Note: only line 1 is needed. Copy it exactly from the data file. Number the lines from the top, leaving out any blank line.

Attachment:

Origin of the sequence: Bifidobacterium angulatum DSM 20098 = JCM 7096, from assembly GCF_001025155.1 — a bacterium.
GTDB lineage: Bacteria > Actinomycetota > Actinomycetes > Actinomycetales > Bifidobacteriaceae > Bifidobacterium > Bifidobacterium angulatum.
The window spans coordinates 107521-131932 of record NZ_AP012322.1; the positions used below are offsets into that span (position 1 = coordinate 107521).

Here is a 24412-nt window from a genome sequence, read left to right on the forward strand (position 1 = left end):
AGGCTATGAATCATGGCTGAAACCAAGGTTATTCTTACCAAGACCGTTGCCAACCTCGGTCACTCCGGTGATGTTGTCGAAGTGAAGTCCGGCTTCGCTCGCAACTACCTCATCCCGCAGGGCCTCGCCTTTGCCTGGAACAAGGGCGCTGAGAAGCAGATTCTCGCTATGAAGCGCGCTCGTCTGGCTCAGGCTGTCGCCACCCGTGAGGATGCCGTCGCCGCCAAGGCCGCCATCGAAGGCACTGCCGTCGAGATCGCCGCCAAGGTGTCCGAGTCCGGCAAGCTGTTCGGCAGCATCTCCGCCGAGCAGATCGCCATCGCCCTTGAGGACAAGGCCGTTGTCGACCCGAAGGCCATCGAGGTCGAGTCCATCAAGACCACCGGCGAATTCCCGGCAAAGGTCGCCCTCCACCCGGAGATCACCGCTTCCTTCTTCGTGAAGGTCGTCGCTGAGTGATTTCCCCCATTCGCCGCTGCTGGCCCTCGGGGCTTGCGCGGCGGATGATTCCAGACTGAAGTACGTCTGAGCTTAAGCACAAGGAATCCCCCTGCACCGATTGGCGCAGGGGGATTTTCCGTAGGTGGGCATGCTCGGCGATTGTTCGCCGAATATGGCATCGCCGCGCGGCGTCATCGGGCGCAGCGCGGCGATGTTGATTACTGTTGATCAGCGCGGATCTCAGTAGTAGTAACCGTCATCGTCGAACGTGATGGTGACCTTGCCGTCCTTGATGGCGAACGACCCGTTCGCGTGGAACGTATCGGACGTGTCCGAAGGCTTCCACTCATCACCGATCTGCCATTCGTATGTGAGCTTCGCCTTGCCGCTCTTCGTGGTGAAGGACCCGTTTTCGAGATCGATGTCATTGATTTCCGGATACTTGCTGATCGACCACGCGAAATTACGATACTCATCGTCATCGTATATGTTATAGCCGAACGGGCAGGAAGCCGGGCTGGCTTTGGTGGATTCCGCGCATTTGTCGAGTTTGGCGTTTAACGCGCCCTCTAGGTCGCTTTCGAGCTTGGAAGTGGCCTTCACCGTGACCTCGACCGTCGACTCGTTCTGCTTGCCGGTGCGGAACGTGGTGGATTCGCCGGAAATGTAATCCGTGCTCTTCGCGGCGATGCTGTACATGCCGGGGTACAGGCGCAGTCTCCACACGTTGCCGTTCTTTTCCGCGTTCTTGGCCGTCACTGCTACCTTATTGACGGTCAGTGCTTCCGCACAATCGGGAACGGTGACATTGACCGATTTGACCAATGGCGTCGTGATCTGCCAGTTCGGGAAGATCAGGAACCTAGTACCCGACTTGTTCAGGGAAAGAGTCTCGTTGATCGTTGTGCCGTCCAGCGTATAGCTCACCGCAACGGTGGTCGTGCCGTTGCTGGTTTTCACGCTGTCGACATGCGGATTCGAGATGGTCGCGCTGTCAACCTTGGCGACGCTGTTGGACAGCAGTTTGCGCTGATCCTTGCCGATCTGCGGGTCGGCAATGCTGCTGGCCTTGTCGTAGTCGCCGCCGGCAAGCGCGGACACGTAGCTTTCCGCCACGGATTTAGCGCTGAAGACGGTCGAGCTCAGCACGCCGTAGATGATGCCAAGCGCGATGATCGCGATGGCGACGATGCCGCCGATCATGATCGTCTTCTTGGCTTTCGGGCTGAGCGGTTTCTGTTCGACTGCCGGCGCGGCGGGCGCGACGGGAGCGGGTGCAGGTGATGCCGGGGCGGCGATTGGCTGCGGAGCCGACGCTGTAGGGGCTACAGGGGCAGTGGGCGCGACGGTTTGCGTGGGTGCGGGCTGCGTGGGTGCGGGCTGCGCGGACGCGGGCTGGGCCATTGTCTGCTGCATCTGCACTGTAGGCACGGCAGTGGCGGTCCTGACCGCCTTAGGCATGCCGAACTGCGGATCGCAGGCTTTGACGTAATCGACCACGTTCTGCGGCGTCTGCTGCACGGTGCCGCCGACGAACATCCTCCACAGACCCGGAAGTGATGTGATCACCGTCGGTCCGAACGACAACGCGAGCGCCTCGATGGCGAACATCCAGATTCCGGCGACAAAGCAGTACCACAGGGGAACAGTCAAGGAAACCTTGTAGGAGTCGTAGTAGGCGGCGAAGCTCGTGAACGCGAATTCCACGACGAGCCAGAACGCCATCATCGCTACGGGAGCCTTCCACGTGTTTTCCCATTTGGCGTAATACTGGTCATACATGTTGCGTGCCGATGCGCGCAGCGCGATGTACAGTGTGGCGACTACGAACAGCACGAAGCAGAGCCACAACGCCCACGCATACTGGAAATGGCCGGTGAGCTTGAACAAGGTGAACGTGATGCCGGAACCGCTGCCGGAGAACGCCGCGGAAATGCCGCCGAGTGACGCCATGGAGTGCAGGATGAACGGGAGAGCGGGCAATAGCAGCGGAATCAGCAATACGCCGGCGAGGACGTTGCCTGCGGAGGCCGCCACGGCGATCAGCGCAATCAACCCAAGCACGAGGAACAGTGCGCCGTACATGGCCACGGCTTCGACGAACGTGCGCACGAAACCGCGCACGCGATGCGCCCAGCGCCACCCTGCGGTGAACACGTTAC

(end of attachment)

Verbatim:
Origin of the sequence: Bifidobacterium angulatum DSM 20098 = JCM 7096, from assembly GCF_001025155.1 — a bacterium.